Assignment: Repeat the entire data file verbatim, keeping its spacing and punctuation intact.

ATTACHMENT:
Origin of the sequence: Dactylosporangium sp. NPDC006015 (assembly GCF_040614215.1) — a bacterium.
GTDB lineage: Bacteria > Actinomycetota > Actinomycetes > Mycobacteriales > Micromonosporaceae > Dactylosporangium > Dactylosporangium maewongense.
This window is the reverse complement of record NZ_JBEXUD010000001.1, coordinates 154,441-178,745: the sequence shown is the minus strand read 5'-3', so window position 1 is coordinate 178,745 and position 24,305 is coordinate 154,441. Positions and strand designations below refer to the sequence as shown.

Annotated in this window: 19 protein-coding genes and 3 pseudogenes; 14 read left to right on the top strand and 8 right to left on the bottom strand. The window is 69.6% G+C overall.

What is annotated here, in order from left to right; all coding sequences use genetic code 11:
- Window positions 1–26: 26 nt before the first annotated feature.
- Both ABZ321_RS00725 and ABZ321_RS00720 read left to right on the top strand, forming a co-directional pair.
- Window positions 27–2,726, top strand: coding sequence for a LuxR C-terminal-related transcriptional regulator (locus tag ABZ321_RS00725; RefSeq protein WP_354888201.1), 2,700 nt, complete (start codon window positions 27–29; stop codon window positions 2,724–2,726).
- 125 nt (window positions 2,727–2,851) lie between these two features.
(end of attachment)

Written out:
Origin of the sequence: Dactylosporangium sp. NPDC006015 (assembly GCF_040614215.1) — a bacterium.
GTDB lineage: Bacteria > Actinomycetota > Actinomycetes > Mycobacteriales > Micromonosporaceae > Dactylosporangium > Dactylosporangium maewongense.
This window is the reverse complement of record NZ_JBEXUD010000001.1, coordinates 154,441-178,745: the sequence shown is the minus strand read 5'-3', so window position 1 is coordinate 178,745 and position 24,305 is coordinate 154,441. Positions and strand designations below refer to the sequence as shown.

Annotated in this window: 19 protein-coding genes and 3 pseudogenes; 14 read left to right on the top strand and 8 right to left on the bottom strand. The window is 69.6% G+C overall.

What is annotated here, in order from left to right; all coding sequences use genetic code 11:
- Window positions 1–26: 26 nt before the first annotated feature.
- Both ABZ321_RS00725 and ABZ321_RS00720 read left to right on the top strand, forming a co-directional pair.
- Window positions 27–2,726, top strand: coding sequence for a LuxR C-terminal-related transcriptional regulator (locus tag ABZ321_RS00725; RefSeq protein WP_354888201.1), 2,700 nt, complete (start codon window positions 27–29; stop codon window positions 2,724–2,726).
- 125 nt (window positions 2,727–2,851) lie between these two features.